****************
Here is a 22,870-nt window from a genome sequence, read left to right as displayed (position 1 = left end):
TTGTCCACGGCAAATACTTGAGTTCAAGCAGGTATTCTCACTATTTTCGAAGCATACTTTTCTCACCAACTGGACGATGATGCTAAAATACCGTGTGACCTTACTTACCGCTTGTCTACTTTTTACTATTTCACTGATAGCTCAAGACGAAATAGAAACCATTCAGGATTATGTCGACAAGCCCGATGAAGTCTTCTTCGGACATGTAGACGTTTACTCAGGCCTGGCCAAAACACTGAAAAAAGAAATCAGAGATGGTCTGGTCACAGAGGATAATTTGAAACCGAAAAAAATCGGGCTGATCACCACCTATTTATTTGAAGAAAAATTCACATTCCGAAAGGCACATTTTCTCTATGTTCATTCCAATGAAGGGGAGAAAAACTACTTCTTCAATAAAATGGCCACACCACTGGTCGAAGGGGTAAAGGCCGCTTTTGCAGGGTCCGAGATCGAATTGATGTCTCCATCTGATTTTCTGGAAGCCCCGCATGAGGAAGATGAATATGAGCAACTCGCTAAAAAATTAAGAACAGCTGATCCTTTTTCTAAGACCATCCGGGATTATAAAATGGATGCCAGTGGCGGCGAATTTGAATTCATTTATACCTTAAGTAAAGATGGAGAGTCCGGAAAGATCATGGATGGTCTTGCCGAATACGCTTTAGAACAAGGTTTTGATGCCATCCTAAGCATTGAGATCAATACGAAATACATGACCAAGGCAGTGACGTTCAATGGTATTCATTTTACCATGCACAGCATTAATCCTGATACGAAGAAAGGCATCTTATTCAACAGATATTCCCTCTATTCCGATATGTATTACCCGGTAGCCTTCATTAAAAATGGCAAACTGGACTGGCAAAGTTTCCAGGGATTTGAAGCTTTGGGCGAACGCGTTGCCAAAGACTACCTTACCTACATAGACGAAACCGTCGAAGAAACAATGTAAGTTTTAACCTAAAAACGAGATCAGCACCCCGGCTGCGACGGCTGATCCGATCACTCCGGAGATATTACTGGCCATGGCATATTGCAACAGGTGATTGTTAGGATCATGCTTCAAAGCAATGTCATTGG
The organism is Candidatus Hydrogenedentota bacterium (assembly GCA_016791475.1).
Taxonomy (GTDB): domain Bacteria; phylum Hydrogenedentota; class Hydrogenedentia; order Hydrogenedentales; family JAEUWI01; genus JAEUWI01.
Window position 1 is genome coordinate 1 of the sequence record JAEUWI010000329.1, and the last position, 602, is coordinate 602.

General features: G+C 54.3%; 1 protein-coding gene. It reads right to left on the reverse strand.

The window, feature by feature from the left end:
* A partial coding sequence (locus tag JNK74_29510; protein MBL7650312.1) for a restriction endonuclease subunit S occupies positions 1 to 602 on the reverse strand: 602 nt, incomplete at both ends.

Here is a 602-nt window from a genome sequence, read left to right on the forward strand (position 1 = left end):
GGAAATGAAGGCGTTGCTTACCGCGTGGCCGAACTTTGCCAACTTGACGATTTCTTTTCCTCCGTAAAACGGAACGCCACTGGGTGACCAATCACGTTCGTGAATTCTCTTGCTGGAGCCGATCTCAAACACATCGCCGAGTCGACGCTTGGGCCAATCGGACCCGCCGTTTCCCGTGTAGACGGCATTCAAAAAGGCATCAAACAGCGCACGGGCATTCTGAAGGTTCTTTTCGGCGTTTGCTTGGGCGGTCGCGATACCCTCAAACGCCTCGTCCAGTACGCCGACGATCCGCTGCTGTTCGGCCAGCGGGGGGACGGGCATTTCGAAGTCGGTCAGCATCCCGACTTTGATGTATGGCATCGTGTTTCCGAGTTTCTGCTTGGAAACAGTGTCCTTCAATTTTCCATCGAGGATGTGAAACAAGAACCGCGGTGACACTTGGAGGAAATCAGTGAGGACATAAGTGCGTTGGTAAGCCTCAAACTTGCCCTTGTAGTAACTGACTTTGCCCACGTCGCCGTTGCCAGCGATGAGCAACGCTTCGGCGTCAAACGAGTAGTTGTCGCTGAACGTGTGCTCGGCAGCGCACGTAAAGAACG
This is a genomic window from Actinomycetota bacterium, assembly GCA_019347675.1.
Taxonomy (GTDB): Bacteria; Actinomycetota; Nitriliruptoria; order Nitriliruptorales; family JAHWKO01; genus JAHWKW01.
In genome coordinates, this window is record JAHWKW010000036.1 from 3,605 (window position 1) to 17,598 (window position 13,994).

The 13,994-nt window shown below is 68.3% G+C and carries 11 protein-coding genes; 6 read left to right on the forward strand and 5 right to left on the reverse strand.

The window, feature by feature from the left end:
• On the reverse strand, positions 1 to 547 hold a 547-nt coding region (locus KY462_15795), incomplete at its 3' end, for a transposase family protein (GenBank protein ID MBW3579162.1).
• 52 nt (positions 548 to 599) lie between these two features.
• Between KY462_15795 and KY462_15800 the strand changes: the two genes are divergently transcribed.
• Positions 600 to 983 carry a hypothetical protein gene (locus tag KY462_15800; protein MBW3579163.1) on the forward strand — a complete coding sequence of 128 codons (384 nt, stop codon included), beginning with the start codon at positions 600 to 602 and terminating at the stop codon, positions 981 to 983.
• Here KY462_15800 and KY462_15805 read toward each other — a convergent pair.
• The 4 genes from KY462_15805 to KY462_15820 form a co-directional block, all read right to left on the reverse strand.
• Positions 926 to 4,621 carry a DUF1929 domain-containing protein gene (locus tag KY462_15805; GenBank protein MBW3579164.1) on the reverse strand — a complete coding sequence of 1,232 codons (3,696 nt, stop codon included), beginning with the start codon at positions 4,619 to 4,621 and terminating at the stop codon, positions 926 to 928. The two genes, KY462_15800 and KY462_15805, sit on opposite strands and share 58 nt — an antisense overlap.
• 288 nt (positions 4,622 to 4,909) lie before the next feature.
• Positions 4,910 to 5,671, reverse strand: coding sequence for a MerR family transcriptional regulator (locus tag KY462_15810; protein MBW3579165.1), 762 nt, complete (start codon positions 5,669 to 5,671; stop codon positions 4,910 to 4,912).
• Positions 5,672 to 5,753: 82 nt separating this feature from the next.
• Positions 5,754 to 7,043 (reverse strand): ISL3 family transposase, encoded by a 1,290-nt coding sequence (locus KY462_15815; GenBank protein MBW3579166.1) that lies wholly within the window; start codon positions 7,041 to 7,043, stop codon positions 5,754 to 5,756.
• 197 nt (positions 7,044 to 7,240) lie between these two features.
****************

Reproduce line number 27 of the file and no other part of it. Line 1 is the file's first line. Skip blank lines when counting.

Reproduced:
• 197 nt (positions 7,044 to 7,240) lie between these two features.